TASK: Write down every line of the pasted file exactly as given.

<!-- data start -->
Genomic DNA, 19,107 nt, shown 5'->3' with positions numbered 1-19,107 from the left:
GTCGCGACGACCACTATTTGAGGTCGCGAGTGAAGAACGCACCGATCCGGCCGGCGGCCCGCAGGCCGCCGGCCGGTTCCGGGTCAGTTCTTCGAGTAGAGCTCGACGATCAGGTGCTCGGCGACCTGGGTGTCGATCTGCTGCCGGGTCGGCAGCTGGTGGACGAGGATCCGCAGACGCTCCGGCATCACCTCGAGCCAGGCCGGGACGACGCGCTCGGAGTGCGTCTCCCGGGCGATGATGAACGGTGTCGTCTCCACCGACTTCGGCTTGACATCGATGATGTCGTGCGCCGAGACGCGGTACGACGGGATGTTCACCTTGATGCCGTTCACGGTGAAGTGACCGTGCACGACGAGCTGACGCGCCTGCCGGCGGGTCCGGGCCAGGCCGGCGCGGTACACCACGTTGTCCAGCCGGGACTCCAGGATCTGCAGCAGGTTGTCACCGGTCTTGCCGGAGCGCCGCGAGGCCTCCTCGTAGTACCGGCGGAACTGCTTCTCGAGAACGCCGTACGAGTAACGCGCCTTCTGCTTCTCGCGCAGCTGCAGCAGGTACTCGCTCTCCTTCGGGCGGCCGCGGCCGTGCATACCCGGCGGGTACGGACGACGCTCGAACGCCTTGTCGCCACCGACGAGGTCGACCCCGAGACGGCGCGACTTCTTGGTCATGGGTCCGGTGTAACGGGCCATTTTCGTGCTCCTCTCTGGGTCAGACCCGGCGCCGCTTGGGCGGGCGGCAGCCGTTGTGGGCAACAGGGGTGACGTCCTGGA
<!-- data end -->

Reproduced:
Genomic DNA, 19,107 nt, shown 5'->3' with positions numbered 1-19,107 from the left:
GTCGCGACGACCACTATTTGAGGTCGCGAGTGAAGAACGCACCGATCCGGCCGGCGGCCCGCAGGCCGCCGGCCGGTTCCGGGTCAGTTCTTCGAGTAGAGCTCGACGATCAGGTGCTCGGCGACCTGGGTGTCGATCTGCTGCCGGGTCGGCAGCTGGTGGACGAGGATCCGCAGACGCTCCGGCATCACCTCGAGCCAGGCCGGGACGACGCGCTCGGAGTGCGTCTCCCGGGCGATGATGAACGGTGTCGTCTCCACCGACTTCGGCTTGACATCGATGATGTCGTGCGCCGAGACGCGGTACGACGGGATGTTCACCTTGATGCCGTTCACGGTGAAGTGACCGTGCACGACGAGCTGACGCGCCTGCCGGCGGGTCCGGGCCAGGCCGGCGCGGTACACCACGTTGTCCAGCCGGGACTCCAGGATCTGCAGCAGGTTGTCACCGGTCTTGCCGGAGCGCCGCGAGGCCTCCTCGTAGTACCGGCGGAACTGCTTCTCGAGAACGCCGTACGAGTAACGCGCCTTCTGCTTCTCGCGCAGCTGCAGCAGGTACTCGCTCTCCTTCGGGCGGCCGCGGCCGTGCATACCCGGCGGGTACGGACGACGCTCGAACGCCTTGTCGCCACCGACGAGGTCGACCCCGAGACGGCGCGACTTCTTGGTCATGGGTCCGGTGTAACGGGCCATTTTCGTGCTCCTCTCTGGGTCAGACCCGGCGCCGCTTGGGCGGGCGGCAGCCGTTGTGGGCAACAGGGGTGACGTCCTGGA